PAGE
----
SailNet Community banner

1 - 11 of 11 Posts

·
Mike and the Dirty Bird
Joined
·
3 Posts
Discussion Starter #1
OK, I just got done with ASA 101.
First thing. I have enough knowledge to do some very basic stuff...but I know already there is A LOT that I dont know.
So where to go from here?

I am in Oklahoma.
There is redbud Marina on Ollagah lake and WindyCrest on Keystone lake for sailing in the area.
I have a little money to spend on the hobby....but not a TON.
I can probably get out and sale 2-4 times a month...more than that would be pushing it until Fall when my work slows down.

I have heard some people say get a little dinghy that they will teach me a lot.
I have heard some people say spend as much time as possible crewing someone elses boat in a race.
I have heard some people say buy a boat and sail as much as possible.

So I thought I would ask here....what do you guys think is the next best step?
As of now, I dont know anyone that has a boat or also sails...so that is out.
 

·
Registered
S2 7.9 Bear Lake, UT
Joined
·
2,334 Posts
I have heard some people say get a little dinghy that they will teach me a lot.
I have heard some people say spend as much time as possible crewing someone elses boat in a race.
I have heard some people say buy a boat and sail as much as possible.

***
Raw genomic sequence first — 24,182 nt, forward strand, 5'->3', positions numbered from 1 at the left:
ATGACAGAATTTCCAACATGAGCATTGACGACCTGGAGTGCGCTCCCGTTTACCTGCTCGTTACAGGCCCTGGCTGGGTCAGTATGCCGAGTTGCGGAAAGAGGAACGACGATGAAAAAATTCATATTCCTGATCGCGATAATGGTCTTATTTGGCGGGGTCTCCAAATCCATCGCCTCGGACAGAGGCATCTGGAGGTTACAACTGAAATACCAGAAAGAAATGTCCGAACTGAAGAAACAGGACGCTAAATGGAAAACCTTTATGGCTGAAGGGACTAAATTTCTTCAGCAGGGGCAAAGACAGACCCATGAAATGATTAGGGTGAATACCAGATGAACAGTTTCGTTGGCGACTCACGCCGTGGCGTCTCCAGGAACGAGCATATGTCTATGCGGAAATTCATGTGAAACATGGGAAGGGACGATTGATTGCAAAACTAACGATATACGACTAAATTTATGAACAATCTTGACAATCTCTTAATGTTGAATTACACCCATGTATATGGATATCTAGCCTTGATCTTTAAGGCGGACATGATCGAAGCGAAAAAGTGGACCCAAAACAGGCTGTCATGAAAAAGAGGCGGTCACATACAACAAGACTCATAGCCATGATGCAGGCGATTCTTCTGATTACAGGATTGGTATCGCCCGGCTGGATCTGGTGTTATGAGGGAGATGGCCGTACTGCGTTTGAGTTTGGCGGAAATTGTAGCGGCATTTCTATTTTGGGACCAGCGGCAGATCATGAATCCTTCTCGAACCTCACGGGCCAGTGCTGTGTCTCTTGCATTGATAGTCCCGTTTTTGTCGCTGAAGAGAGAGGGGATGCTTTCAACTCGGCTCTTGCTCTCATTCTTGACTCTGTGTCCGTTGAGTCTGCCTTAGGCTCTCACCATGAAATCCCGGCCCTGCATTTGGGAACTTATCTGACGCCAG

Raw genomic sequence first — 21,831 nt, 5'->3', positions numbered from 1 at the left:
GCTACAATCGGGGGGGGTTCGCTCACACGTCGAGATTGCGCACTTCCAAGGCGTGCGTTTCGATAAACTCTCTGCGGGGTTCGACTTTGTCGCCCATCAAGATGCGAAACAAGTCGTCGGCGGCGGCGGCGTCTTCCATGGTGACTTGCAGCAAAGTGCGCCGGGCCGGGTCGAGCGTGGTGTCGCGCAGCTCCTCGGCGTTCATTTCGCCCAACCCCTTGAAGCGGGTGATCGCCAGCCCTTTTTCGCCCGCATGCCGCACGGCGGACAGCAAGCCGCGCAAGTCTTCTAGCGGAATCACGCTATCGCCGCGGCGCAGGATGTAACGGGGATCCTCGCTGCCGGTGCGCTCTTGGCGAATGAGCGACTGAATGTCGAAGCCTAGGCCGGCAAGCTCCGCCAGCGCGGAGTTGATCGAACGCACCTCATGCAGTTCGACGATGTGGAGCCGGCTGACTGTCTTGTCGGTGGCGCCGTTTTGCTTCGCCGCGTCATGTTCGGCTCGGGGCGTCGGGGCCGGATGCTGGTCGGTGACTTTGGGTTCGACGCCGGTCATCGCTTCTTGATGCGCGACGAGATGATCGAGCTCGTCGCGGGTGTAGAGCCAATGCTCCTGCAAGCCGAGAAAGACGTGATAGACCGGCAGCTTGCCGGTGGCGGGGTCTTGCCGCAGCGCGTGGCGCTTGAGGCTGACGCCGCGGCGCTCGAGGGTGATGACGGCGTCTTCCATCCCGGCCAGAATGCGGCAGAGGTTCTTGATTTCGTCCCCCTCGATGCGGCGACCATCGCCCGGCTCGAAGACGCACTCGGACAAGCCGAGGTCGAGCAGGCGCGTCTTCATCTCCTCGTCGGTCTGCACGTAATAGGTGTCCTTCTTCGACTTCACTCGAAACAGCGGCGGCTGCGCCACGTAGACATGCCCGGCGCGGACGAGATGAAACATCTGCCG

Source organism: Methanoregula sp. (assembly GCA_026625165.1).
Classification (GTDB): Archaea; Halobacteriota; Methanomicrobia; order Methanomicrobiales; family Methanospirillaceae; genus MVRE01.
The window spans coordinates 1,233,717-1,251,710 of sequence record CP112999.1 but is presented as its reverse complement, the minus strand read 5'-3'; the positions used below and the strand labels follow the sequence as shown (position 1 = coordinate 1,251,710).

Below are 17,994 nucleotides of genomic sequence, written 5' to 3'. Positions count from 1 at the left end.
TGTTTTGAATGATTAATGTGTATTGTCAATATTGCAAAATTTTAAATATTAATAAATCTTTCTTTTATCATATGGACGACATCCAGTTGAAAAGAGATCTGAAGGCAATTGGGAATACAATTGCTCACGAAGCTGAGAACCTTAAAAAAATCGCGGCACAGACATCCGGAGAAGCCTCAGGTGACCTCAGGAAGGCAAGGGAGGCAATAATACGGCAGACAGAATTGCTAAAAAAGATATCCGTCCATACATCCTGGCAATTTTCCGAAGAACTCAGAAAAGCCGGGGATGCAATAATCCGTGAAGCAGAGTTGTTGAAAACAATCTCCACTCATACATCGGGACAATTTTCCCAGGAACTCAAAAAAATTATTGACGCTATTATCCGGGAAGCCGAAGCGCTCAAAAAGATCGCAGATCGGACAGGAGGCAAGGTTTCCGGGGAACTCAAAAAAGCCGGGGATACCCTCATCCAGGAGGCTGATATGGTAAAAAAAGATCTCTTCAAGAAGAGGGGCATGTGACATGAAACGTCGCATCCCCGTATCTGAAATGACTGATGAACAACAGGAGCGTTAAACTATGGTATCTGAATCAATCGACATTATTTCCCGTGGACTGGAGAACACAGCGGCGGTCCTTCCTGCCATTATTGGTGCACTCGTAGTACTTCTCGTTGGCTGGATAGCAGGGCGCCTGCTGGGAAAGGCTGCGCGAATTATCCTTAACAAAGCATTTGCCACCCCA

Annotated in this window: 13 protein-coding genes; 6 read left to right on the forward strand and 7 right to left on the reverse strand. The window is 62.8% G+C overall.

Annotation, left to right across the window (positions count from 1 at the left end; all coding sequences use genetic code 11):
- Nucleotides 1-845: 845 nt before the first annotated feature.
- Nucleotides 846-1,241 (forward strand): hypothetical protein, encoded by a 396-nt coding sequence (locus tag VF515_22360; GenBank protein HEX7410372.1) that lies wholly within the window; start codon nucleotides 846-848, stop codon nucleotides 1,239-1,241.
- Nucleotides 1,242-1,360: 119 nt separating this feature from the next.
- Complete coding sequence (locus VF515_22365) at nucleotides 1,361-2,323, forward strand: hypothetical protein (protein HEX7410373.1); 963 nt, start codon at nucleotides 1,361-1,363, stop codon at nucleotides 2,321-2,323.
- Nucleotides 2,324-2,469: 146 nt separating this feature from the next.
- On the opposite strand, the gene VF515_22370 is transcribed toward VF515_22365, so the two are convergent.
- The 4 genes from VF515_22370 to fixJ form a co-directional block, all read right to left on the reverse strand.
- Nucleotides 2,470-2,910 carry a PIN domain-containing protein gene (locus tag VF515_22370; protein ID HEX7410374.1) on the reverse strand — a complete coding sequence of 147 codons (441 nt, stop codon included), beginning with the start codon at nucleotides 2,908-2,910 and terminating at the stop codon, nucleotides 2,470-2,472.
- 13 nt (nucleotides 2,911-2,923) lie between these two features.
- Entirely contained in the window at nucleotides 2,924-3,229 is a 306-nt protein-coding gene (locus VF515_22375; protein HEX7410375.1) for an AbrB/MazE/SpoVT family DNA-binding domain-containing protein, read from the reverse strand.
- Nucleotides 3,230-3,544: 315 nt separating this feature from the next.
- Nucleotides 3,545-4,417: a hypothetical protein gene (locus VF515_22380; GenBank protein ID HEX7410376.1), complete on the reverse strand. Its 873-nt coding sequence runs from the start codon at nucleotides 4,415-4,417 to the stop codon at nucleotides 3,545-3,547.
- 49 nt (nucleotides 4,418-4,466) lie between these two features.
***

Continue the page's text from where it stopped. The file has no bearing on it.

So I thought I would ask here....what do you guys think is the next best step?
As of now, I dont know anyone that has a boat or also sails...so that is out.
All of the above. Spend as much time sailing as you can in any way possible.

In some ways owning a boat impedes the ability to sail, you have maintenance and maybe daily launching that interfere with your sailing time. If there is a sailing club near you join that and go the yacht club and get on a racing boat.

You can't go wrong with owning a dinghy but it comes with boat ownership which is its own hobby. In today's climate some may not be welcoming strangers onboard which is a shame as getting on new boats and meeting new people was part of the fun of sailing.

Consider taking ASA 103 at the end of summer after sailing as much as you can between now and then.
 

·
Registered
Joined
·
217 Posts
All of the above. Spend as much time sailing as you can in any way possible.

In some ways owning a boat impedes the ability to sail, you have maintenance and maybe daily launching that interfere with your sailing time. If there is a sailing club near you join that and go the yacht club and get on a racing boat.

You can't go wrong with owning a dinghy but it comes with boat ownership which is its own hobby. In today's climate some may not be welcoming strangers onboard which is a shame as getting on new boats and meeting new people was part of the fun of sailing.

Consider taking ASA 103 at the end of summer after sailing as much as you can between now and then.
mcompton1973 Welcome aboard! jephotog said it pretty well. Have you read this thread? https://www.sailnet.com/forums/introduce-yourself/333758-testing-waters-pennsylvania.html You are ahead of the curve there, but there is still a lot that would apply you.

In short, do whatever you can to get on the water. Read some books ASA 103, Royce's Sailing Illustrated, Annapolis book seamanship. Watch youtube (check out the Maryland school of sailing) Check out https://www.nauticed.org/